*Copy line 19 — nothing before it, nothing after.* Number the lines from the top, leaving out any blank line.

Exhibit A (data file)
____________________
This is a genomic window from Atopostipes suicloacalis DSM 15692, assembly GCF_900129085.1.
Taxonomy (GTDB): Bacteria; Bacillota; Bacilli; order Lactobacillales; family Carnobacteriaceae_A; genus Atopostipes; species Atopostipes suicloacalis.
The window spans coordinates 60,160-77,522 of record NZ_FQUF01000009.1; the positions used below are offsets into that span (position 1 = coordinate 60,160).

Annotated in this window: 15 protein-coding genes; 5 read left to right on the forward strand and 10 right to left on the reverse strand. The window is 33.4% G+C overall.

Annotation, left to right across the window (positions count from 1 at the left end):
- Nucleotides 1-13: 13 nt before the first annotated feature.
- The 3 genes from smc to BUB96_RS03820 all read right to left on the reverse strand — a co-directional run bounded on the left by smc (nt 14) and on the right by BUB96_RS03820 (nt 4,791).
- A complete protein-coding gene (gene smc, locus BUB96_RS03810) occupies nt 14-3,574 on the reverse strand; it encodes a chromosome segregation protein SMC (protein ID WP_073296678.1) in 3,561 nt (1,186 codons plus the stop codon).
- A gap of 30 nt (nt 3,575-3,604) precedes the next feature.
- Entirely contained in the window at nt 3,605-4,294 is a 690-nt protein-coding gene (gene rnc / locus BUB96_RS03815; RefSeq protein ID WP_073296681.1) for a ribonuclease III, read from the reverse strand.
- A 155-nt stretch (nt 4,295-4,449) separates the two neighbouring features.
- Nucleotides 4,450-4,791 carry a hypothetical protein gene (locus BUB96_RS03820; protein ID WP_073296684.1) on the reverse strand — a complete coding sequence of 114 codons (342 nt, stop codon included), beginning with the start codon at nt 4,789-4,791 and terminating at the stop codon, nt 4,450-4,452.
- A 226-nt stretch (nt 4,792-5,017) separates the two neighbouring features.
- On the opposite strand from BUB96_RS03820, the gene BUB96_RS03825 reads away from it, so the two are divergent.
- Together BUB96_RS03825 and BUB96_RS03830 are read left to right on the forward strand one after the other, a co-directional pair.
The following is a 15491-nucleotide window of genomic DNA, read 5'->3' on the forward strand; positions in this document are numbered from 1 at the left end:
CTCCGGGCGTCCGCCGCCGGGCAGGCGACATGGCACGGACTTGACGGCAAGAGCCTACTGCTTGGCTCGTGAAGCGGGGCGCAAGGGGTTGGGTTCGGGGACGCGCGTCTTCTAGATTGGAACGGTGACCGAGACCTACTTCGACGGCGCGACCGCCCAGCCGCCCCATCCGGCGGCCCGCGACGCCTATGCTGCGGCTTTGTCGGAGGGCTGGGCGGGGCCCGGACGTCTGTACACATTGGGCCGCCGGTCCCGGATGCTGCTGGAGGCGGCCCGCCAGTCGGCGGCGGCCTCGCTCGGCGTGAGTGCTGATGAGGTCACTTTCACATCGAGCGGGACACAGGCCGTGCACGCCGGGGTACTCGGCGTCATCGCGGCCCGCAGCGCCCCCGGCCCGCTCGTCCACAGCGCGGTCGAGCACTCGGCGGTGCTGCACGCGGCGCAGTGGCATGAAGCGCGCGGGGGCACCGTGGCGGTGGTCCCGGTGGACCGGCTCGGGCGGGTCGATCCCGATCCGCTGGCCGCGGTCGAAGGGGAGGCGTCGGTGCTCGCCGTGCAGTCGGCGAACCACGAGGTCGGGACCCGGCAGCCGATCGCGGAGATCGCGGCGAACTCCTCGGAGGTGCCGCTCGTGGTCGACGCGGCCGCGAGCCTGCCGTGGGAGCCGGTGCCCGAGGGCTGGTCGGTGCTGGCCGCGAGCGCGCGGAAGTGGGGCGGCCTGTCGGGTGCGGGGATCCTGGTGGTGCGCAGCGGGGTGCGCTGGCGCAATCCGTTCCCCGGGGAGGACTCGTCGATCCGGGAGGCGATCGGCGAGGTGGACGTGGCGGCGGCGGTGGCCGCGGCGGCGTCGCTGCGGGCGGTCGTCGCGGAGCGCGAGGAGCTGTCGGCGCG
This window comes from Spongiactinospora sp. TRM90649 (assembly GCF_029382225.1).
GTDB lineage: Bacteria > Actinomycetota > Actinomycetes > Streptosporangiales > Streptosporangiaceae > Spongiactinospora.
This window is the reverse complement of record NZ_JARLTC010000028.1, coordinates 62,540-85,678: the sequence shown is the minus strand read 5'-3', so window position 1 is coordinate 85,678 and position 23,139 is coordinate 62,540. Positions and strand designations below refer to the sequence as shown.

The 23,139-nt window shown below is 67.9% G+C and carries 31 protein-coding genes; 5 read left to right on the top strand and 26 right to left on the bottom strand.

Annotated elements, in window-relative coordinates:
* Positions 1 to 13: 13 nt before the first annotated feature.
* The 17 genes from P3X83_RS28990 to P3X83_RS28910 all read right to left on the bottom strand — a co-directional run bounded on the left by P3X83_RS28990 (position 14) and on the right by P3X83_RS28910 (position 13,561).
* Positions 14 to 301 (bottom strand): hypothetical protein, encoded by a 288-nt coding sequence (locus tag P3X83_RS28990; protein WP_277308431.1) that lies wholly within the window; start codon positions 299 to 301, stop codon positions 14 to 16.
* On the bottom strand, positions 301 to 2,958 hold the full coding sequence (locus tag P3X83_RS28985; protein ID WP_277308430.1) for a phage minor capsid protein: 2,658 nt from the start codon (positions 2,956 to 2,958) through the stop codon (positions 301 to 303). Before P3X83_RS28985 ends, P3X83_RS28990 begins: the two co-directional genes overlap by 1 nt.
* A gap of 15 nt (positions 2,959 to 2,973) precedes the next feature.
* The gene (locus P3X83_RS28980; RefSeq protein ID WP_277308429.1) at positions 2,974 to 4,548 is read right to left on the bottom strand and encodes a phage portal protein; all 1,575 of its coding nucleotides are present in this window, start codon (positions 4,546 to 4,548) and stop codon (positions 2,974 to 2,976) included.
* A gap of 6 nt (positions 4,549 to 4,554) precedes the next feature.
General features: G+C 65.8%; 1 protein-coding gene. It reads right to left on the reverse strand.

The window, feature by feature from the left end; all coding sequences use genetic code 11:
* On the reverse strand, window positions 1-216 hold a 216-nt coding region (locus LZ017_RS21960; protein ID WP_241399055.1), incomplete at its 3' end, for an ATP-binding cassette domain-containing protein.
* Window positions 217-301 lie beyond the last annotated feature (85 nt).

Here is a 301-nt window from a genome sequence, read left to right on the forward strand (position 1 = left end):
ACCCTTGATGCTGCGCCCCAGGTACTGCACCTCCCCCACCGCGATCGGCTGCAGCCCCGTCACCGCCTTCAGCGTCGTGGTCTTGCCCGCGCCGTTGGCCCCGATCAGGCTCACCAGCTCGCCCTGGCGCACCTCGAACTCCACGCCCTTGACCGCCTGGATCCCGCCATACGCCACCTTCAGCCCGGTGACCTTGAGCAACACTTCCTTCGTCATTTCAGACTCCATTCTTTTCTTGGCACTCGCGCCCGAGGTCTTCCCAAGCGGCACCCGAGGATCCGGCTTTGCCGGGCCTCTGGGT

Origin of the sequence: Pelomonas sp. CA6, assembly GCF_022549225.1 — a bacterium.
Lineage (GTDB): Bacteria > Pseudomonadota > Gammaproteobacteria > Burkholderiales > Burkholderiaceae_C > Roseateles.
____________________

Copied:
GTDB lineage: Bacteria > Actinomycetota > Actinomycetes > Streptosporangiales > Streptosporangiaceae > Spongiactinospora.